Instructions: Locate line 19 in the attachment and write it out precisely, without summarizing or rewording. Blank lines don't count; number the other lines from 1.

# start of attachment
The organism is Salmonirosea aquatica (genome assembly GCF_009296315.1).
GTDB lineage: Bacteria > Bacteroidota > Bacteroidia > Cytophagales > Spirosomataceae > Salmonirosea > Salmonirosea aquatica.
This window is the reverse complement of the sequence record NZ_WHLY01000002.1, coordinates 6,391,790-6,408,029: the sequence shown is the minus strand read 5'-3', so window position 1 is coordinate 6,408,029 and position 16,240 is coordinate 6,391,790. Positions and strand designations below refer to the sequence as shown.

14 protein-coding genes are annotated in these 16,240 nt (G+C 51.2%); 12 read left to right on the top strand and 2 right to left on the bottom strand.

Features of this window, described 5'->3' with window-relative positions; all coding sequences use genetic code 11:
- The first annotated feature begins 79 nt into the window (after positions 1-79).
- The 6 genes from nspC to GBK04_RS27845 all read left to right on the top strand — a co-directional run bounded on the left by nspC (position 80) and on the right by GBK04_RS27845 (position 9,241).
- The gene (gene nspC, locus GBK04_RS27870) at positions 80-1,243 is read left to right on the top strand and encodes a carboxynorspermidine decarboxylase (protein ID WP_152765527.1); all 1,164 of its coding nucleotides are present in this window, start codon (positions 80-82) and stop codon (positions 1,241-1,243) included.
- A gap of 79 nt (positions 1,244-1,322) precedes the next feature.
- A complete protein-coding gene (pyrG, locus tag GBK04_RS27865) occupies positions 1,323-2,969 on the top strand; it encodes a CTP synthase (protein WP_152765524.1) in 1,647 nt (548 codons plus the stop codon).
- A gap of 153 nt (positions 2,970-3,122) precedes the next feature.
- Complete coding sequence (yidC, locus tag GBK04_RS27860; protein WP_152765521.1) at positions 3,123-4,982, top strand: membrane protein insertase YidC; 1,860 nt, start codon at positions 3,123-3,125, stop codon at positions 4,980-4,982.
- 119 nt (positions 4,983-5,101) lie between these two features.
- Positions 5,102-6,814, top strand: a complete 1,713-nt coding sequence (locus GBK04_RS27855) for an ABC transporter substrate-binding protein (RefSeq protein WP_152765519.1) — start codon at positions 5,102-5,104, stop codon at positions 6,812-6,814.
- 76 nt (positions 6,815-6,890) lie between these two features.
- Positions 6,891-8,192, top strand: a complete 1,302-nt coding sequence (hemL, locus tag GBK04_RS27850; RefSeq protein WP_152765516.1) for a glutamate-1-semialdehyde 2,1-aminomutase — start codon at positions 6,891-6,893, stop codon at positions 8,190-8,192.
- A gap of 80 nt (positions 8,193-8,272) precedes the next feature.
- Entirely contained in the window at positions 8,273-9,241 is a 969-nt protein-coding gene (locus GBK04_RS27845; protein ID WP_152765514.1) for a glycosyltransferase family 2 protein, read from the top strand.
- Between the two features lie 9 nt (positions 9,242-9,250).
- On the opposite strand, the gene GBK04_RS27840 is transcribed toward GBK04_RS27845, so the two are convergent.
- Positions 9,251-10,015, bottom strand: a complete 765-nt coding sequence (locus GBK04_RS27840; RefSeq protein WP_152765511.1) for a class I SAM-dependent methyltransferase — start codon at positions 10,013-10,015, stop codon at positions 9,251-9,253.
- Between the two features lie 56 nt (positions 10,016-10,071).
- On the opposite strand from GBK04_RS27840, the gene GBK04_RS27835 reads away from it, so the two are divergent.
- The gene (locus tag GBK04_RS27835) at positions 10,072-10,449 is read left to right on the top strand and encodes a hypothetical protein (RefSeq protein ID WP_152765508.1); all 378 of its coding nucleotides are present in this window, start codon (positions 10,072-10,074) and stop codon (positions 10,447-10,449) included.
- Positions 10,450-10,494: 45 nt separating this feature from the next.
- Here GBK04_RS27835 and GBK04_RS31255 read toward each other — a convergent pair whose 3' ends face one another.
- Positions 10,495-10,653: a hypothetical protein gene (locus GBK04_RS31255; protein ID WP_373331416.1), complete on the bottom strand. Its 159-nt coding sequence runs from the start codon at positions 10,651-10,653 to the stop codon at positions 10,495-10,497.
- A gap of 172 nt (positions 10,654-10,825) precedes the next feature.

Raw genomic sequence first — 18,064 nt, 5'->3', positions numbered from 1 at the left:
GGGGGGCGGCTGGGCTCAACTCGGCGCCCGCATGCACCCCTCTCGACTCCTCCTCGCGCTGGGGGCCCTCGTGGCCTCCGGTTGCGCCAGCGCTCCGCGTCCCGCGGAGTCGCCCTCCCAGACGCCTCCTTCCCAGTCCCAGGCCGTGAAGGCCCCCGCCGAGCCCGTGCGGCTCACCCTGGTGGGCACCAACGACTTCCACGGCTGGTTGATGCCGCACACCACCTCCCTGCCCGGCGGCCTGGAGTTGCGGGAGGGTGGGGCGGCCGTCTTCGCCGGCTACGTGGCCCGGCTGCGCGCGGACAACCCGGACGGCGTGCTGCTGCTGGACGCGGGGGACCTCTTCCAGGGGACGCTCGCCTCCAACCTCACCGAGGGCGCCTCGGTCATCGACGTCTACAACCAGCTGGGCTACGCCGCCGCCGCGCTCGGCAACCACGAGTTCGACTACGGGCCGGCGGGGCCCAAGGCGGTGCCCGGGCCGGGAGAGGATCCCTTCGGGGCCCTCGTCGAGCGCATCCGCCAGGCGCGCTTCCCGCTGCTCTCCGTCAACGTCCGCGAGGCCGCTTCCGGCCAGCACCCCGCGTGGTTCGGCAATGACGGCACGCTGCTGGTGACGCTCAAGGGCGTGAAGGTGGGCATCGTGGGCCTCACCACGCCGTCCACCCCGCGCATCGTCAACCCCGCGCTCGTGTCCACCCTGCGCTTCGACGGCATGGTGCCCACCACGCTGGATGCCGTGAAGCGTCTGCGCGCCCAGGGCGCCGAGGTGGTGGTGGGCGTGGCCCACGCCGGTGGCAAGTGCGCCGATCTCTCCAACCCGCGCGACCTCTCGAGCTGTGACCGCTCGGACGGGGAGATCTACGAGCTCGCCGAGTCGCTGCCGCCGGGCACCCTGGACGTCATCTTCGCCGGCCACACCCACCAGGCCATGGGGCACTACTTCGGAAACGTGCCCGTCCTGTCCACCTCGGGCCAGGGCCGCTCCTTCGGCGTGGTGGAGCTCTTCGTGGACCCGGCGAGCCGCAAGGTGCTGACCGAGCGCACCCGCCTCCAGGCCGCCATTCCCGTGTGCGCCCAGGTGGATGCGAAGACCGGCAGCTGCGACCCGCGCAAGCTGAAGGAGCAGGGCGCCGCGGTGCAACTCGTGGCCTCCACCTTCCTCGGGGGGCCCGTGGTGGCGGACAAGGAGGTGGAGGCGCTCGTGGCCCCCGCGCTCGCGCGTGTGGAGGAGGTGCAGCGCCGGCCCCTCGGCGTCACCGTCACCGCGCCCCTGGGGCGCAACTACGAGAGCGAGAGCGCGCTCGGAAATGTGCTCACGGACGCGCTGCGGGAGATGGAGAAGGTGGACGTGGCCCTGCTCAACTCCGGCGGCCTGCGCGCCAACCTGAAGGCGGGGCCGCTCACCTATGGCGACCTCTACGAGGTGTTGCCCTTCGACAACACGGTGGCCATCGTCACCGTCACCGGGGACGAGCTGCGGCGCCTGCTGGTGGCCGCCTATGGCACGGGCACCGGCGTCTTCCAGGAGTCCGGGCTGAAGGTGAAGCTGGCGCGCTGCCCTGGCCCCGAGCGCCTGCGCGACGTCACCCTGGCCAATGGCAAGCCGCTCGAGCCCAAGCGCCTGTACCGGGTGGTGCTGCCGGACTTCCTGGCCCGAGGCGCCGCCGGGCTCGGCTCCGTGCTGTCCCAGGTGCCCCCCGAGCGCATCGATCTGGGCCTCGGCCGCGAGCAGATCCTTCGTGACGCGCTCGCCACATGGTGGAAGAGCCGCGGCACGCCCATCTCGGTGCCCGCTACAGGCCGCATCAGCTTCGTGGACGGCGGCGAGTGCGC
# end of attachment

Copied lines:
- Between the two features lie 9 nt (positions 9,242-9,250).